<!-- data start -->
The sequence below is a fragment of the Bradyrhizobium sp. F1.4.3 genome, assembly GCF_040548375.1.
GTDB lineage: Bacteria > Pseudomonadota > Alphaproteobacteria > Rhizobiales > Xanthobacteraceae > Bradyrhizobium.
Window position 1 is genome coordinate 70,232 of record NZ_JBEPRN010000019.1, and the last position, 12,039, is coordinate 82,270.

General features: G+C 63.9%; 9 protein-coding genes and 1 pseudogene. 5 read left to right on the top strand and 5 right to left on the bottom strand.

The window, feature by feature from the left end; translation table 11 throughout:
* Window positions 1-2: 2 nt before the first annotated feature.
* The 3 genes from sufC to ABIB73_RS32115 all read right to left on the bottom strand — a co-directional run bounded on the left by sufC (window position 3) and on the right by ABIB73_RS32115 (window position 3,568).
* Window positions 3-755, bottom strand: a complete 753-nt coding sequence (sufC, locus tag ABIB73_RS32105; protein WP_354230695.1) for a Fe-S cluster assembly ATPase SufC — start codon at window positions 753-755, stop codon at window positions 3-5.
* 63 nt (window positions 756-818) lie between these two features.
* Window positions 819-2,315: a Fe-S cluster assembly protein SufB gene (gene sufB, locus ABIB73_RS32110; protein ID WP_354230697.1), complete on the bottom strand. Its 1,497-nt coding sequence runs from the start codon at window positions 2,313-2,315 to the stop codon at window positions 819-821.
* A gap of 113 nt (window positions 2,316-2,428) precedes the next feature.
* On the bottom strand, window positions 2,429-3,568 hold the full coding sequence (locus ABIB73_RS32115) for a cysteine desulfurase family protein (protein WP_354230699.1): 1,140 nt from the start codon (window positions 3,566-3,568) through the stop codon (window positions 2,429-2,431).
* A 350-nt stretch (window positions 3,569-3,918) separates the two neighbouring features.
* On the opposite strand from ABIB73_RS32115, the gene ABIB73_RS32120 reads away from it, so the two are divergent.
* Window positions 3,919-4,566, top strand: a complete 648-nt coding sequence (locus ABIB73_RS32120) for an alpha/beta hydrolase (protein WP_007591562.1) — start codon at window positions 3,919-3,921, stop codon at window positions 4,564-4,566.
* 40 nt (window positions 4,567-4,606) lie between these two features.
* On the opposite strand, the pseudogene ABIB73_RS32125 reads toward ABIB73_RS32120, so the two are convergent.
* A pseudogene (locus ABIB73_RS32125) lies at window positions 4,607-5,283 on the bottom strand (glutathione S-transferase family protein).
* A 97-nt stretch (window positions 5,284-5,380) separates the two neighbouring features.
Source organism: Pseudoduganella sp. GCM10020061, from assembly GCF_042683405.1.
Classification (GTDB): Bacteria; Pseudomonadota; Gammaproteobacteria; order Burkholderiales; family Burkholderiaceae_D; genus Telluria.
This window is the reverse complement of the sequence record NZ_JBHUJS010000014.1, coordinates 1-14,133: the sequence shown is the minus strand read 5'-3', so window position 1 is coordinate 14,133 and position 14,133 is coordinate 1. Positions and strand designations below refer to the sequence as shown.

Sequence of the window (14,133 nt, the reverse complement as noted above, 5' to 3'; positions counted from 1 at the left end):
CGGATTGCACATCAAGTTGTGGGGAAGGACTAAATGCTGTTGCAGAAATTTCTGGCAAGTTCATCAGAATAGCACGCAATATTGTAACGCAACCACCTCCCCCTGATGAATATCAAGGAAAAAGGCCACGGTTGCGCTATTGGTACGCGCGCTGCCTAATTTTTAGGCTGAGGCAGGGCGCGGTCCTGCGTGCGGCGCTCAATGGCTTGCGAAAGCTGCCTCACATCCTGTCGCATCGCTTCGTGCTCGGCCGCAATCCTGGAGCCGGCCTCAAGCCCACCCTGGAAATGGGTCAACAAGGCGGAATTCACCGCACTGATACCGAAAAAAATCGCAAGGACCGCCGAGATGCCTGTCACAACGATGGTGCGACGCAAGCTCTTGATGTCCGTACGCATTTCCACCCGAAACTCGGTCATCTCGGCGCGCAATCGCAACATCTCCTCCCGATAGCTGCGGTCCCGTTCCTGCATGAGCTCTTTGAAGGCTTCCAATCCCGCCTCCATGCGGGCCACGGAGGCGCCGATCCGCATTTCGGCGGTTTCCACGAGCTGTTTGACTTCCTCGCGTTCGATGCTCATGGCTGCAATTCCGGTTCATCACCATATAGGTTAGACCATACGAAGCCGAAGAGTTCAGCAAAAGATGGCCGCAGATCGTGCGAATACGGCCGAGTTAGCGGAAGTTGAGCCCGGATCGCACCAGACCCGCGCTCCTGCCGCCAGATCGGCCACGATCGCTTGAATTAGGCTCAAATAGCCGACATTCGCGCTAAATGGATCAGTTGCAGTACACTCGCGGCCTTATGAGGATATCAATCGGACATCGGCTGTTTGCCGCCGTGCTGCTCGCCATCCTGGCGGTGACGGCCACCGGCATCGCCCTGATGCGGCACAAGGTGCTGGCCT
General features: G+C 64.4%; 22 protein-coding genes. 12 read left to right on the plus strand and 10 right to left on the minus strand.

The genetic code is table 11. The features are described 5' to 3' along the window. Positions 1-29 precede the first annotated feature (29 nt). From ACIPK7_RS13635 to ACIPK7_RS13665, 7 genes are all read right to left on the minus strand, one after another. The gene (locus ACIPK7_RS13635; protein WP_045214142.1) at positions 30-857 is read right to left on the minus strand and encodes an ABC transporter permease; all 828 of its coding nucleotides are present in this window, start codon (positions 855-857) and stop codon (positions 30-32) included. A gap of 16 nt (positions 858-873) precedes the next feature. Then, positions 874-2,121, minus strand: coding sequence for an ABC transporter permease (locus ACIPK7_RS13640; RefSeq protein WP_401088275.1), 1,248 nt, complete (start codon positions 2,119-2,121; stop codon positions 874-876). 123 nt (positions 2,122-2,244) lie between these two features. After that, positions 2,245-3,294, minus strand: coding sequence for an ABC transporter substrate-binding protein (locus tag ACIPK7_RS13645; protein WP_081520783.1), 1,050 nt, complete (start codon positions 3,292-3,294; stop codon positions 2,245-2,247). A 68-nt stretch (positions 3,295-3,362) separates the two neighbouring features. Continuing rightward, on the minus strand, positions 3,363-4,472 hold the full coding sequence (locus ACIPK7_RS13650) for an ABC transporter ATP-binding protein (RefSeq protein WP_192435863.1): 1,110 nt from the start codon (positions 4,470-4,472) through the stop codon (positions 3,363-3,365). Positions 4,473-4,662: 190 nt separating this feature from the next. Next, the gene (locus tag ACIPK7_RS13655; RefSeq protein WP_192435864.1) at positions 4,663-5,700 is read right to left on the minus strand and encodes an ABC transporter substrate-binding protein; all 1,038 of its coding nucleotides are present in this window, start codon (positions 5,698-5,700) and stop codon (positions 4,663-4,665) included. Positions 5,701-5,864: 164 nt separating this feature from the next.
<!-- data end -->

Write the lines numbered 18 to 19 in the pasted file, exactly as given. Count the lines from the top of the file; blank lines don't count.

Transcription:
* A pseudogene (locus ABIB73_RS32125) lies at window positions 4,607-5,283 on the bottom strand (glutathione S-transferase family protein).
* A 97-nt stretch (window positions 5,284-5,380) separates the two neighbouring features.